Challenging the accuracy of information provided by Executive

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Dear editor

It takes a life-time of study and experience perhaps forever to gain an encyclopaedic knowledge on subjects that potentially or actually come up on the floor of the National Assembly. On the reasonable assumption that National Assembly Members (NAMs) have relatively lower expertise and aggregate experience in most areas of public policy, vis-à-vis civil service administrators and technocrats, I think it is advisable for individual NAMs to identify and engage with knowledgeable members of the public, and consult with them on ‘difficult questions’ if such consultation does not violate confidentiality rules.

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During the past week, the Honourable Minister of Finance and his team were highly commended, and rightly so, for drastically reducing the budget deficit registered at the start of 2017. As part of his explanations, the Honourable Minister of Finance and Economic Affairs cited the Public Finance Management Act and asserted that all that is required in budget revision is a reduction of the total budget. I would say, the Honourable Minister is right, but only partly, or his explanation was incomplete. The supplementary question NAMs failed to ask was ‘Are upward revisions of specific budget items in conformity with regulations governing virements?” The answer is still out there.

 

In reference to the menace of feral dogs, the Honourable Minister of Interior, also during the past week, asserted that a pair of breeding dogs ‘can multiply to over 300 in three years’. Incredibly, the Honourable Minster was not pressed to reveal his source. Even under the most extreme assumptions of litter size, sex ratio, survival rate and in-breeding within a pack, the projected dog population is way off the mark. On reading this piece, the Honourable Minister is humbly advised to be more circumspect in his written statements and to always seek information from authoritative sources. On the other hand, NAMs need to develop and sustain a refined sense of skepticism (guided by common sense).

Remo R Jones
Banjul

The fight over nothing

Dear editor,

In a particular Gambian language, tribe is referred to as “residential” or “place of residence”, “See-yo”. ‘See’ means sit. ‘See-yo’ could also mean the act of sitting.
Again if you are confused by the above, get to understand that “see-yo” is used also to mean relocating to another residence. “Ee si ta Jang leh”: “This is where they were resided”.
That is perhaps more telling because “ee si doo lah” mean “their place of residence” which is what shapes their identity.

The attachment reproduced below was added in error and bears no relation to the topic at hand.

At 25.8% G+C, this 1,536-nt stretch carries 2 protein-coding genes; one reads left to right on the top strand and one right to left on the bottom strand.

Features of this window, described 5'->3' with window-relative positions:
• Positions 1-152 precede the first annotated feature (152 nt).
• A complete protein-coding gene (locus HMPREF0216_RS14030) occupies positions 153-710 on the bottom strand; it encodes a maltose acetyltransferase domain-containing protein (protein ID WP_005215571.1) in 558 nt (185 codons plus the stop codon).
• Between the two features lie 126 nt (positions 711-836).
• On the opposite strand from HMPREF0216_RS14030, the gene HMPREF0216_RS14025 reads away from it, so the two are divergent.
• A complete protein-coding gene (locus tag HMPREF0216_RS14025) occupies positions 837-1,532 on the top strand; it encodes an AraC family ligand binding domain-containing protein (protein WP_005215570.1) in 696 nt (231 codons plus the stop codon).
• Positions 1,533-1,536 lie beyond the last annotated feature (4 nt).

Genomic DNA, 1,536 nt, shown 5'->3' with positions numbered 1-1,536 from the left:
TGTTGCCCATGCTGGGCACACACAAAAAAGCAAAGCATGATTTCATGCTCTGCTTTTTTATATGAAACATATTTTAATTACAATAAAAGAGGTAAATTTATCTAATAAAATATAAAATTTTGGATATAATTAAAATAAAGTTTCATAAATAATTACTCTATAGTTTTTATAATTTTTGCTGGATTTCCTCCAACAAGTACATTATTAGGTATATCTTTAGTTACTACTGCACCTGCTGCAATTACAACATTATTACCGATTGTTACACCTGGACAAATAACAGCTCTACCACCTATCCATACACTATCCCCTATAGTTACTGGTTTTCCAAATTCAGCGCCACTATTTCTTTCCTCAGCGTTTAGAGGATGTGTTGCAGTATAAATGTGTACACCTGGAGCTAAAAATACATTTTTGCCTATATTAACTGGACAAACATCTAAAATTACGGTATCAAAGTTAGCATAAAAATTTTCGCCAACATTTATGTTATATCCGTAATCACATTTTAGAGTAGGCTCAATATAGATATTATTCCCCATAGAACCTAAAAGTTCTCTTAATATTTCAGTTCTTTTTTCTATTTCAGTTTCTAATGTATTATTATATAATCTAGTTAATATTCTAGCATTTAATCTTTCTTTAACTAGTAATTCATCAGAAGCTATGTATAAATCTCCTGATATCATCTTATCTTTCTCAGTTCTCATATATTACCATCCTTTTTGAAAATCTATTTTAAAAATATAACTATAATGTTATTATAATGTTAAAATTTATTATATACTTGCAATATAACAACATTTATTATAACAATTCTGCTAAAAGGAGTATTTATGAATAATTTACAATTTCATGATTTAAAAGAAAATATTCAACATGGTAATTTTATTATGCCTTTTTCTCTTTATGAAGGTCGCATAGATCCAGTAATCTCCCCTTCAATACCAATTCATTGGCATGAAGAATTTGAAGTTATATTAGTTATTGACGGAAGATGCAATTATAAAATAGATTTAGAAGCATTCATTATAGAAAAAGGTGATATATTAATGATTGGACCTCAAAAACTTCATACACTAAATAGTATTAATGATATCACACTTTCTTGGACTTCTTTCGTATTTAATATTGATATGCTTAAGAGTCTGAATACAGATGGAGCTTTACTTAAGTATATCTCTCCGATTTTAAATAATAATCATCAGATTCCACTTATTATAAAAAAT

Based on this, tribe is nothing but a historical accident which is passively but sometimes actively decided by one’s choice of residence.
This has made it possible for people’s ethnicity to be molded by their place of residence. I met a Badibunka ‘Mandinka’ few years ago who, out of our few minutes’ conversation excused, “you know I can’t speak Mandinka very well”.

 

Oh, he has never lived with them. Their family live in Banjul and virtually their entire community speak “Jollof”.
So who wants to kill a human being over some historical accident?

Mustapha Darboe
Latrikunda Sabiji

The power of the people: lessons from Bakoteh

Dear editor,

By now every Gambian must begin to realize that indeed power belongs to the people.
For years we have the deplorable Bakoteh dumpsite and the Government and KMC never cared. But the moment the masses rose up, immediately we see each and every organ of the Government got up to address it. Yet these Government officials, from the President to Cabinet Ministers to National Assembly Members and Councilors as well as the police all have seen this hazardous dumpsite as they pass by it every day. But they never got up to address it. But the moment the masses took extra-ordinary measures, we see how every Government official and parliamentary and opposition leaders now position themselves as if they represent the best interest of the masses.

 

The lesson therefore is clear. Let the people always remember that only the people can defend the people. Only the people can make government, politicians and leaders work in our interest. Only the people make democracy work. Hence the people must never ever relent. If we relent nothing works. But when we become vigilant and stand our ground, the politicians have no choice but to run helter skelter.
So let the people of Bakoteh and the youth in particular congratulate themselves. They must remain peaceful, organized and steadfast to ensure that our civil, political, economic, social and cultural rights are protected and fulfilled. That is the only way forward to building the New Gambia.

Madi Jobarteh

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